O2 is still looking at floating on the stock exchange but won’t commit to a timeline post-Brexit vote
O2 now has 10 million 4G customers and is confident about the future of its mobile-only business in the UK, but CEO Mark Evans has hinted plans for floatation are slightly less advanced following Brexit.
According to parent company Telefonica’s third quarter results, O2 now has 25.4 million mobile customers (3G and 4G, pay as you go and post-paid) and its LTE network has achieved 93 percent outdoor coverage.
Data traffic has risen by two thirds in the past year and revenues are flat at €1.7 billion (£1.5bn).
Prior to the decision, Telefonica (and Three’s parent Hutchison) had argued there was little hope for mobile-only operators in a quad-play world and had little desire to get involved in the battle for landline, broadband and television customers.
However strong financial performance and low customer churn during the negotiations has led Telefonica to reconsider, and the O2 network will also host the Sky Mobile mobile virtual network operator (MVNO) when it goes live later this year.
A management buy-out by former CEO Ronan Dunne never materialised and Evans, former CFO, was promoted thanks to his financial achievements. An IPO had been touted, but Evans says it will only happen when the time is right.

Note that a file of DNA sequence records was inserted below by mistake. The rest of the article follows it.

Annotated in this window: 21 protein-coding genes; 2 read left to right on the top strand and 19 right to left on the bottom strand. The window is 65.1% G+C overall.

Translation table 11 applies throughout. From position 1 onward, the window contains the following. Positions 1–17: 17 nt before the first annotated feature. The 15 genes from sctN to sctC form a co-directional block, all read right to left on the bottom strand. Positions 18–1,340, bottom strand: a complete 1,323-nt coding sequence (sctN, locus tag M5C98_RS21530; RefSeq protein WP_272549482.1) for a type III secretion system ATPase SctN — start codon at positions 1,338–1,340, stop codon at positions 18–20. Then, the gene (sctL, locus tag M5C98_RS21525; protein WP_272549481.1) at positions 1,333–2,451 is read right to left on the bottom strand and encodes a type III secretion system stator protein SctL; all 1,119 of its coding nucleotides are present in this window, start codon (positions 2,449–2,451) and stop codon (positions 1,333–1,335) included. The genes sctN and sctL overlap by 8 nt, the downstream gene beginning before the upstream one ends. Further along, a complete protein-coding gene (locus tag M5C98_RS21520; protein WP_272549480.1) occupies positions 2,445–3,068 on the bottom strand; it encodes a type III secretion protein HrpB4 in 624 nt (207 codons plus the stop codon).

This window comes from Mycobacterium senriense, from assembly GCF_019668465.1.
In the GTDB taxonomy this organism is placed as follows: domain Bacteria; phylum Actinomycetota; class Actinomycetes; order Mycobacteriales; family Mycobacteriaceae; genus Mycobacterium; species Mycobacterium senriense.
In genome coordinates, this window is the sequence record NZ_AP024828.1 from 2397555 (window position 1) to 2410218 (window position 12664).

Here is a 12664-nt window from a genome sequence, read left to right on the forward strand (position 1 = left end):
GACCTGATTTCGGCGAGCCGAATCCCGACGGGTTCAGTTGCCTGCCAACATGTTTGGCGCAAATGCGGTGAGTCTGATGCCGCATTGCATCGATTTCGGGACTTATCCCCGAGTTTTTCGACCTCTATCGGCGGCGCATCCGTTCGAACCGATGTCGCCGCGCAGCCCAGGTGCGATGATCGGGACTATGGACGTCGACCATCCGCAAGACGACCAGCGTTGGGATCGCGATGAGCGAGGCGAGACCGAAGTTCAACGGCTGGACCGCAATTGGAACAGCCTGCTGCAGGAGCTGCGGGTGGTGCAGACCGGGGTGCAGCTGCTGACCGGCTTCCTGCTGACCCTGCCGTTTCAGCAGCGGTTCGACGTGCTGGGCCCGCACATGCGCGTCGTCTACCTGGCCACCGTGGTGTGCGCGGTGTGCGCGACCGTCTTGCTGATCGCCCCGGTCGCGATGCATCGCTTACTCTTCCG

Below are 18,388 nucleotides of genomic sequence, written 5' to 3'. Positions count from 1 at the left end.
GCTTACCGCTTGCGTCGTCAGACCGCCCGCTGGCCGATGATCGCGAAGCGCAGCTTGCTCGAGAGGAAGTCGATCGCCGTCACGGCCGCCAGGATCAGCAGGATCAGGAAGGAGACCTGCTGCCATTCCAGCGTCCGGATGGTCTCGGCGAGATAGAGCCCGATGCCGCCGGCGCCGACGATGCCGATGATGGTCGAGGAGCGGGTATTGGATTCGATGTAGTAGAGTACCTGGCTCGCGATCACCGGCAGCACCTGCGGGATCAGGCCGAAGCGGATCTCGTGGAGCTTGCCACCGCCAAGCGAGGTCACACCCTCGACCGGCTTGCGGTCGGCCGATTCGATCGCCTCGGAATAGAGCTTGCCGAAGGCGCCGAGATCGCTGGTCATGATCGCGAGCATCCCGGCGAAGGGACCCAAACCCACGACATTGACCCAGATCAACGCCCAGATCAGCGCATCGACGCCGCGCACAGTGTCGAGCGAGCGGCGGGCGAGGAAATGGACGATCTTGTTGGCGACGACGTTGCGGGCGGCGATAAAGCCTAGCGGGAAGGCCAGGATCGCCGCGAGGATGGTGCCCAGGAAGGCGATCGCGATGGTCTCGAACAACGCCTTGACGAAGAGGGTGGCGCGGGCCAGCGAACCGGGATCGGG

“We are not committing to a timeline,” The Guardian quotes Evans as telling analysts. “We just need to be ready if the market conditions are right. There will be a judgment at that stage. Be ready, be prepared. It is one of many options the group will look at in terms of its indebtedness.
“We’ll decide in 2017 if it’s right to move ahead with an IPO. Market conditions will undoubtedly have a part to play. It won’t be the only assessment.”
A recent study by RootMetrics ranked O2 as the worst network in the UK, although O2 has consistently questioned the independent research firm’s findings.
O2 CTO Brandon O’Reilly told TechWeekEurope earlier this year that O2 would make the most of its good reputation for customer service and continue a network upgrade plan that had been devised independently of the proposed Three merger.
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